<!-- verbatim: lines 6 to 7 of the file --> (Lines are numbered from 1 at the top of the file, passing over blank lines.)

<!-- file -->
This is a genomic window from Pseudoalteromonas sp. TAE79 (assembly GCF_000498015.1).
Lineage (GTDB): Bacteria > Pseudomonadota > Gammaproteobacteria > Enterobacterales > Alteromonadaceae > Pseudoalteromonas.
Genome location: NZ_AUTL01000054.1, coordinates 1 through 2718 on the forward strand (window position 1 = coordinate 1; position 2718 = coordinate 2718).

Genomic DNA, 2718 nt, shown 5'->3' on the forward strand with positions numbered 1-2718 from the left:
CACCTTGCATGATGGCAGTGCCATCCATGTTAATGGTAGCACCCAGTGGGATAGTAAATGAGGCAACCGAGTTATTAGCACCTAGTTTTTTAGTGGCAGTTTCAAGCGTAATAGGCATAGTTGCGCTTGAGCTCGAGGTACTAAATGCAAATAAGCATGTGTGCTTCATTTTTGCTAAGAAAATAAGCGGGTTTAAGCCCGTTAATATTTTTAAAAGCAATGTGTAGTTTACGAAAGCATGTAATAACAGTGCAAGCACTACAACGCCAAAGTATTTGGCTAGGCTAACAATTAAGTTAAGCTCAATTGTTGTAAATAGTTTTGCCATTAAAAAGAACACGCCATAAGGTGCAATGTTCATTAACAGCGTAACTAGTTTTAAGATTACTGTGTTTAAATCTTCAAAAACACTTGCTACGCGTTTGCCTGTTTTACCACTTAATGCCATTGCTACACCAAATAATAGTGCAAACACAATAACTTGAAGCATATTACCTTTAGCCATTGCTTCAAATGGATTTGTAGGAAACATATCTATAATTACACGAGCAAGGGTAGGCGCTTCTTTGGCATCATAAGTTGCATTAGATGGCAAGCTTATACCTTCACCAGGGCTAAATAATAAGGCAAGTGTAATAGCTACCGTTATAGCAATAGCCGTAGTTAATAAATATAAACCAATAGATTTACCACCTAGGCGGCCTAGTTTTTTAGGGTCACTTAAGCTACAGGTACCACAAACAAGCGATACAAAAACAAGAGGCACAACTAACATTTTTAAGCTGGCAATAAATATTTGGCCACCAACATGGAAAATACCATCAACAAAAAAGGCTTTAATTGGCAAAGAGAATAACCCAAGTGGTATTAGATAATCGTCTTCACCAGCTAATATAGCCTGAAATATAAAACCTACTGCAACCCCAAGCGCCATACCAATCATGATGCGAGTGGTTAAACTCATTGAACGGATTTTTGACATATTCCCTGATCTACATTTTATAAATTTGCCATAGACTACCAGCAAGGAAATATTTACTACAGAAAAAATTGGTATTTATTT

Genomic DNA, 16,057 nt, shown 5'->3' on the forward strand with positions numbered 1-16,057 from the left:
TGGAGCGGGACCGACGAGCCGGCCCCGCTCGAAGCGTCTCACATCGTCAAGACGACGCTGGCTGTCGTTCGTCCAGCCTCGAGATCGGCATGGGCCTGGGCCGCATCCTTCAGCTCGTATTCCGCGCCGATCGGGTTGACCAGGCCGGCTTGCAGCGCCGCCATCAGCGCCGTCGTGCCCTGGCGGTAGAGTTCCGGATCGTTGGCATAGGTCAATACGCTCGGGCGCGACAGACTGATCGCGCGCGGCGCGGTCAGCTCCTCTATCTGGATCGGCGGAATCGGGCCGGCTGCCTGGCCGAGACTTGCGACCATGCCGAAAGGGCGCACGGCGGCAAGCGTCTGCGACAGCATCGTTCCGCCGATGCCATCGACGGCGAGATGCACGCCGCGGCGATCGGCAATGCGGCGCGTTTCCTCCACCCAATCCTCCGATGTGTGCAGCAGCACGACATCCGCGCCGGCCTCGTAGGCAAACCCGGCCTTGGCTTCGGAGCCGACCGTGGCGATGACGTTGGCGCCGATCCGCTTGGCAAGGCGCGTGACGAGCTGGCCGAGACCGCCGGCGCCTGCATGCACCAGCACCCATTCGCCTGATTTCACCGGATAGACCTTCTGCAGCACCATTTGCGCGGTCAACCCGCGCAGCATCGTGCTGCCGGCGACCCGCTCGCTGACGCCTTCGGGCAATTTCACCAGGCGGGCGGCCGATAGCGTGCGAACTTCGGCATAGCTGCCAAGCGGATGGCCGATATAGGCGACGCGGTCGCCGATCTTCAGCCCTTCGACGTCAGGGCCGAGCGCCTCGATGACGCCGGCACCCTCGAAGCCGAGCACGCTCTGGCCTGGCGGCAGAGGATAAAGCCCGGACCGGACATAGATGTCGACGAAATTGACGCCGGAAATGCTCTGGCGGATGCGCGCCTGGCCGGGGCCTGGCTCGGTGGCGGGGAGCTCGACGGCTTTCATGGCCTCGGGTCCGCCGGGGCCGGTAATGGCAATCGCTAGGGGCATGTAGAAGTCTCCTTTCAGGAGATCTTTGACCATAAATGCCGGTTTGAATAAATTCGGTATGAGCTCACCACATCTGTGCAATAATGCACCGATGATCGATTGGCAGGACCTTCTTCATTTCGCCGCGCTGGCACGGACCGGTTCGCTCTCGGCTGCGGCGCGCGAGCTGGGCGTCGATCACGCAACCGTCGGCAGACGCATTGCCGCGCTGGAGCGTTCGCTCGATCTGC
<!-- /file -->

Genomic DNA, 16,057 nt, shown 5'->3' on the forward strand with positions numbered 1-16,057 from the left:
TGGAGCGGGACCGACGAGCCGGCCCCGCTCGAAGCGTCTCACATCGTCAAGACGACGCTGGCTGTCGTTCGTCCAGCCTCGAGATCGGCATGGGCCTGGGCCGCATCCTTCAGCTCGTATTCCGCGCCGATCGGGTTGACCAGGCCGGCTTGCAGCGCCGCCATCAGCGCCGTCGTGCCCTGGCGGTAGAGTTCCGGATCGTTGGCATAGGTCAATACGCTCGGGCGCGACAGACTGATCGCGCGCGGCGCGGTCAGCTCCTCTATCTGGATCGGCGGAATCGGGCCGGCTGCCTGGCCGAGACTTGCGACCATGCCGAAAGGGCGCACGGCGGCAAGCGTCTGCGACAGCATCGTTCCGCCGATGCCATCGACGGCGAGATGCACGCCGCGGCGATCGGCAATGCGGCGCGTTTCCTCCACCCAATCCTCCGATGTGTGCAGCAGCACGACATCCGCGCCGGCCTCGTAGGCAAACCCGGCCTTGGCTTCGGAGCCGACCGTGGCGATGACGTTGGCGCCGATCCGCTTGGCAAGGCGCGTGACGAGCTGGCCGAGACCGCCGGCGCCTGCATGCACCAGCACCCATTCGCCTGATTTCACCGGATAGACCTTCTGCAGCACCATTTGCGCGGTCAACCCGCGCAGCATCGTGCTGCCGGCGACCCGCTCGCTGACGCCTTCGGGCAATTTCACCAGGCGGGCGGCCGATAGCGTGCGAACTTCGGCATAGCTGCCAAGCGGATGGCCGATATAGGCGACGCGGTCGCCGATCTTCAGCCCTTCGACGTCAGGGCCGAGCGCCTCGATGACGCCGGCACCCTCGAAGCCGAGCACGCTCTGGCCTGGCGGCAGAGGATAAAGCCCGGACCGGACATAGATGTCGACGAAATTGACGCCGGAAATGCTCTGGCGGATGCGCGCCTGGCCGGGGCCTGGCTCGGTGGCGGGGAGCTCGACGGCTTTCATGGCCTCGGGTCCGCCGGGGCCGGTAATGGCAATCGCTAGGGGCATGTAGAAGTCTCCTTTCAGGAGATCTTTGACCATAAATGCCGGTTTGAATAAATTCGGTATGAGCTCACCACATCTGTGCAATAATGCACCGATGATCGATTGGCAGGACCTTCTTCATTTCGCCGCGCTGGCACGGACCGGTTCGCTCTCGGCTGCGGCGCGCGAGCTGGGCGTCGATCACGCAACCGTCGGCAGACGCATTGCCGCGCTGGAGCGTTCGCTCGATCTGC